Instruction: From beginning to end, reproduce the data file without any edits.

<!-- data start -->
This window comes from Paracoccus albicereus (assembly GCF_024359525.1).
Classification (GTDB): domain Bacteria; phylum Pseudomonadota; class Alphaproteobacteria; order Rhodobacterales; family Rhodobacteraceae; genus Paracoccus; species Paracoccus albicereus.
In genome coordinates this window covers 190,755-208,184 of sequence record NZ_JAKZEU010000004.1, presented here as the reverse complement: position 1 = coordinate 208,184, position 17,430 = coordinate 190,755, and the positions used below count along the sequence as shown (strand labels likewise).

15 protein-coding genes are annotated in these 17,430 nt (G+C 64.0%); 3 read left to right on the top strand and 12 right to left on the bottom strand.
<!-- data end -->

This window comes from Paracoccus albicereus (assembly GCF_024359525.1).
Classification (GTDB): domain Bacteria; phylum Pseudomonadota; class Alphaproteobacteria; order Rhodobacterales; family Rhodobacteraceae; genus Paracoccus; species Paracoccus albicereus.
In genome coordinates this window covers 190,755-208,184 of sequence record NZ_JAKZEU010000004.1, presented here as the reverse complement: position 1 = coordinate 208,184, position 17,430 = coordinate 190,755, and the positions used below count along the sequence as shown (strand labels likewise).

15 protein-coding genes are annotated in these 17,430 nt (G+C 64.0%); 3 read left to right on the top strand and 12 right to left on the bottom strand.